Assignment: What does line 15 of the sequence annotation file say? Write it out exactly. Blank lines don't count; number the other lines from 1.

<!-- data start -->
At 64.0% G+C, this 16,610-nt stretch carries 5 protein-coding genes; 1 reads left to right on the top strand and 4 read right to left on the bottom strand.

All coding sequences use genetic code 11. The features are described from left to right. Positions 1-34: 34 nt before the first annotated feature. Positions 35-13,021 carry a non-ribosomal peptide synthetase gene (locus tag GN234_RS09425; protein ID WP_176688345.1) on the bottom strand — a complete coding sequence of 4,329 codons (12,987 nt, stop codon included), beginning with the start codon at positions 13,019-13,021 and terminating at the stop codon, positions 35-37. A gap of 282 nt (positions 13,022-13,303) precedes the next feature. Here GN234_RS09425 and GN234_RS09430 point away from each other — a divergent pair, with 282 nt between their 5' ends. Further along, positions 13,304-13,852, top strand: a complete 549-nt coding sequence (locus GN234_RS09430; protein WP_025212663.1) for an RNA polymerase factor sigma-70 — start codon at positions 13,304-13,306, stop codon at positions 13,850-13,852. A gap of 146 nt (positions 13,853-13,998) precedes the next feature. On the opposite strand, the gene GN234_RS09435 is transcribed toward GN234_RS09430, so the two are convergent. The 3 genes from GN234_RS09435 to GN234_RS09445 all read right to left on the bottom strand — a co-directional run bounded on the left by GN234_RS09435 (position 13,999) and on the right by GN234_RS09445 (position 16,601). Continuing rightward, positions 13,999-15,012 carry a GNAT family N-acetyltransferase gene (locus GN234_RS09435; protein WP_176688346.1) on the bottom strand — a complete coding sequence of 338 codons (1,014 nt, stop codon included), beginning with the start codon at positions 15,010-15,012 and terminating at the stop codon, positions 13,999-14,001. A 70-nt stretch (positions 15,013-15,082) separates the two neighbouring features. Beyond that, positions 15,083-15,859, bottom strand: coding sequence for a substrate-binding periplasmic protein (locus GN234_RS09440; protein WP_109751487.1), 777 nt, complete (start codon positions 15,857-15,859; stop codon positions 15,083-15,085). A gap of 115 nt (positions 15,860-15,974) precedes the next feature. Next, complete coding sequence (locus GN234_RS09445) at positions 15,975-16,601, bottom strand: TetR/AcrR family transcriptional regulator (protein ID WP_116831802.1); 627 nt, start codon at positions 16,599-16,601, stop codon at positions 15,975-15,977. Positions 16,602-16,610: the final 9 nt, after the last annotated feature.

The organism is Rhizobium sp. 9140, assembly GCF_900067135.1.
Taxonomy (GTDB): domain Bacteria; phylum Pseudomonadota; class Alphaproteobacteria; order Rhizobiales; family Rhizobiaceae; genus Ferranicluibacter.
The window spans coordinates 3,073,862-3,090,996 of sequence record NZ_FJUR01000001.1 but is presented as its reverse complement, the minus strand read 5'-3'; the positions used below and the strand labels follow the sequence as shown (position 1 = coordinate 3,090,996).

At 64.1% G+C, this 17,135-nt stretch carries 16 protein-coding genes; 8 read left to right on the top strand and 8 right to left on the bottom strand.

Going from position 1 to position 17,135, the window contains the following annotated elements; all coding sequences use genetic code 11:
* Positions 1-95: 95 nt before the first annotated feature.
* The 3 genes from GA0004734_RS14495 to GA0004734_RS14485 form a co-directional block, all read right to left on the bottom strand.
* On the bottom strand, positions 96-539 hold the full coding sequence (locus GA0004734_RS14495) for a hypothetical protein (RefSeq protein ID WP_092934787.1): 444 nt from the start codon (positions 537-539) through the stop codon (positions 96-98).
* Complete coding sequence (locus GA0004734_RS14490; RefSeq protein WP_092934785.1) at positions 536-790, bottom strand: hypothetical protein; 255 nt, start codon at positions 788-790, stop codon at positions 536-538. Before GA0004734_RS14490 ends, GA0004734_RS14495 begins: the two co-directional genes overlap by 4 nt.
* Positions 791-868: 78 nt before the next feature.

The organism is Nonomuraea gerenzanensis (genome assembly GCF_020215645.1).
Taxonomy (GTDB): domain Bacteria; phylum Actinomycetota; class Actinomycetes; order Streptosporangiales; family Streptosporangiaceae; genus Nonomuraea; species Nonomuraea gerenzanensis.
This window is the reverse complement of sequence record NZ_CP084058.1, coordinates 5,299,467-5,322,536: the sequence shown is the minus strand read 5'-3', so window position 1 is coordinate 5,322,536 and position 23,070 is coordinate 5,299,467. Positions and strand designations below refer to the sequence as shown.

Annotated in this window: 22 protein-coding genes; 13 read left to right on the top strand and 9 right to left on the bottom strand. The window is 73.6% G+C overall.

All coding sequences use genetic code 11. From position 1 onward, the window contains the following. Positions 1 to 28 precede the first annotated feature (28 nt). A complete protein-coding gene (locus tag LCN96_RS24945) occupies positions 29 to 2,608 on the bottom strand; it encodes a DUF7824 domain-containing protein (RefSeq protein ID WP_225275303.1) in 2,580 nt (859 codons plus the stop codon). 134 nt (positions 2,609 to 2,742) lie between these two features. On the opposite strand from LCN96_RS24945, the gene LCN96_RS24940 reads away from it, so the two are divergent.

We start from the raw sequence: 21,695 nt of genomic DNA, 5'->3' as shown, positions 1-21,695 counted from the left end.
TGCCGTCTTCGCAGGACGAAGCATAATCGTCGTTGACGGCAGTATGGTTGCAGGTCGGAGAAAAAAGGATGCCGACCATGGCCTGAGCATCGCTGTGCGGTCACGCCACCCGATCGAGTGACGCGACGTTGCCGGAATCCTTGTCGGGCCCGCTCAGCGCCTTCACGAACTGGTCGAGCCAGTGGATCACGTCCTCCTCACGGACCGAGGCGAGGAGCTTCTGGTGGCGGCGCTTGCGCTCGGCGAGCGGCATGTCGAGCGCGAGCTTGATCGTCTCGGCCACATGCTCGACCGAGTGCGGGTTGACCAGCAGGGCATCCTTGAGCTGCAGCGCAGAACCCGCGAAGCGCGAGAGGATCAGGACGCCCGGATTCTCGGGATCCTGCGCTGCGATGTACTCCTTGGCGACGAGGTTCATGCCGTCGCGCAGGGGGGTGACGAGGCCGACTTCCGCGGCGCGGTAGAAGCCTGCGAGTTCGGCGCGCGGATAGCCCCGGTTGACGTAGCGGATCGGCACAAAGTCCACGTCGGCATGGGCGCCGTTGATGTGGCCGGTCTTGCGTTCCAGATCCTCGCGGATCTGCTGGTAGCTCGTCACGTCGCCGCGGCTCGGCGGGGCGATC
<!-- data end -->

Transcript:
This window is the reverse complement of sequence record NZ_CP084058.1, coordinates 5,299,467-5,322,536: the sequence shown is the minus strand read 5'-3', so window position 1 is coordinate 5,322,536 and position 23,070 is coordinate 5,299,467. Positions and strand designations below refer to the sequence as shown.